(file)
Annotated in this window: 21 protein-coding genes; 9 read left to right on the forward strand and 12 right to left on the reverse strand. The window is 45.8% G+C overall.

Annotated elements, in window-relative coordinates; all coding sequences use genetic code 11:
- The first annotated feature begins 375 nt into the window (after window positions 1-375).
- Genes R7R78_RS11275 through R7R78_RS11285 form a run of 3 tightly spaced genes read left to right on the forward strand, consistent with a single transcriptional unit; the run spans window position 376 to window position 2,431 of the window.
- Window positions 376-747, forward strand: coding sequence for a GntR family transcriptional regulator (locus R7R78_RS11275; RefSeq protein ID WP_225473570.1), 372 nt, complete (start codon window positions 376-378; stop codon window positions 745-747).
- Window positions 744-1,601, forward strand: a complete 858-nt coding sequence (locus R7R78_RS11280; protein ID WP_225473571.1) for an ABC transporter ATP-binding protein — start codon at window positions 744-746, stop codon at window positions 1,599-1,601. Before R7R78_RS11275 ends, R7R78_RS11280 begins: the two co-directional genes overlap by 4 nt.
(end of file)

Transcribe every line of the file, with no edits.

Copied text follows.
Annotated in this window: 21 protein-coding genes; 9 read left to right on the forward strand and 12 right to left on the reverse strand. The window is 45.8% G+C overall.

Annotated elements, in window-relative coordinates; all coding sequences use genetic code 11:
- The first annotated feature begins 375 nt into the window (after window positions 1-375).
- Genes R7R78_RS11275 through R7R78_RS11285 form a run of 3 tightly spaced genes read left to right on the forward strand, consistent with a single transcriptional unit; the run spans window position 376 to window position 2,431 of the window.
- Window positions 376-747, forward strand: coding sequence for a GntR family transcriptional regulator (locus R7R78_RS11275; RefSeq protein ID WP_225473570.1), 372 nt, complete (start codon window positions 376-378; stop codon window positions 745-747).
- Window positions 744-1,601, forward strand: a complete 858-nt coding sequence (locus R7R78_RS11280; protein ID WP_225473571.1) for an ABC transporter ATP-binding protein — start codon at window positions 744-746, stop codon at window positions 1,599-1,601. Before R7R78_RS11275 ends, R7R78_RS11280 begins: the two co-directional genes overlap by 4 nt.